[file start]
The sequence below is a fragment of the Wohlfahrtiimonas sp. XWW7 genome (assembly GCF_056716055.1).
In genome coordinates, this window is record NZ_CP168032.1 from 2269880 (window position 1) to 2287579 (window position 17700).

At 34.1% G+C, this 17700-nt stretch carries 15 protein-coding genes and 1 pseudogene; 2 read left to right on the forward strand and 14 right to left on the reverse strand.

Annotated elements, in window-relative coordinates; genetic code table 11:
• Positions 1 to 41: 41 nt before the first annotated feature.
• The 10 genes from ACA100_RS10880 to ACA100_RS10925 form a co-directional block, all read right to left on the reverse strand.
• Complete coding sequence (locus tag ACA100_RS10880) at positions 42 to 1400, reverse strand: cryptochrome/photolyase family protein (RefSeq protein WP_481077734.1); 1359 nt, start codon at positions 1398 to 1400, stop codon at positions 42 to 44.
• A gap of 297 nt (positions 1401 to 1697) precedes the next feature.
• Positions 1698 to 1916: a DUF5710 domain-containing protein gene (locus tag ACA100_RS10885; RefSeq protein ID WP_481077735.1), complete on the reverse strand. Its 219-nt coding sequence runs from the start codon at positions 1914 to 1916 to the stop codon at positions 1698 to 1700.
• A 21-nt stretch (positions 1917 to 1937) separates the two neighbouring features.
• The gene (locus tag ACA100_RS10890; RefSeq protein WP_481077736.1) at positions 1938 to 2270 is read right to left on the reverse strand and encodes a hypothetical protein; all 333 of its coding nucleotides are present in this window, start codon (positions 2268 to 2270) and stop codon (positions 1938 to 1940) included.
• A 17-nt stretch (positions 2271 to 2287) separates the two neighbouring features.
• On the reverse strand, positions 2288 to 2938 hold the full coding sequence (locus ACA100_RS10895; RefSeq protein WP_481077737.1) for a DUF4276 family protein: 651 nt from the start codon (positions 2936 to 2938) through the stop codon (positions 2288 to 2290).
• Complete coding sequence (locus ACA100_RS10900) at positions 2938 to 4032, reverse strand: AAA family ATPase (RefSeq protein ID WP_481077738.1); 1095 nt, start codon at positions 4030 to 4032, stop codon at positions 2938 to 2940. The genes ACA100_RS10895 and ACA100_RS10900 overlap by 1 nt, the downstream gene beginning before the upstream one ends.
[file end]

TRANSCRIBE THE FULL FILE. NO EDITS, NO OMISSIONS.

The sequence below is a fragment of the Wohlfahrtiimonas sp. XWW7 genome (assembly GCF_056716055.1).
In genome coordinates, this window is record NZ_CP168032.1 from 2269880 (window position 1) to 2287579 (window position 17700).

At 34.1% G+C, this 17700-nt stretch carries 15 protein-coding genes and 1 pseudogene; 2 read left to right on the forward strand and 14 right to left on the reverse strand.

Annotated elements, in window-relative coordinates; genetic code table 11:
• Positions 1 to 41: 41 nt before the first annotated feature.
• The 10 genes from ACA100_RS10880 to ACA100_RS10925 form a co-directional block, all read right to left on the reverse strand.
• Complete coding sequence (locus tag ACA100_RS10880) at positions 42 to 1400, reverse strand: cryptochrome/photolyase family protein (RefSeq protein WP_481077734.1); 1359 nt, start codon at positions 1398 to 1400, stop codon at positions 42 to 44.
• A gap of 297 nt (positions 1401 to 1697) precedes the next feature.
• Positions 1698 to 1916: a DUF5710 domain-containing protein gene (locus tag ACA100_RS10885; RefSeq protein ID WP_481077735.1), complete on the reverse strand. Its 219-nt coding sequence runs from the start codon at positions 1914 to 1916 to the stop codon at positions 1698 to 1700.
• A 21-nt stretch (positions 1917 to 1937) separates the two neighbouring features.
• The gene (locus tag ACA100_RS10890; RefSeq protein WP_481077736.1) at positions 1938 to 2270 is read right to left on the reverse strand and encodes a hypothetical protein; all 333 of its coding nucleotides are present in this window, start codon (positions 2268 to 2270) and stop codon (positions 1938 to 1940) included.
• A 17-nt stretch (positions 2271 to 2287) separates the two neighbouring features.
• On the reverse strand, positions 2288 to 2938 hold the full coding sequence (locus ACA100_RS10895; RefSeq protein WP_481077737.1) for a DUF4276 family protein: 651 nt from the start codon (positions 2936 to 2938) through the stop codon (positions 2288 to 2290).
• Complete coding sequence (locus ACA100_RS10900) at positions 2938 to 4032, reverse strand: AAA family ATPase (RefSeq protein ID WP_481077738.1); 1095 nt, start codon at positions 4030 to 4032, stop codon at positions 2938 to 2940. The genes ACA100_RS10895 and ACA100_RS10900 overlap by 1 nt, the downstream gene beginning before the upstream one ends.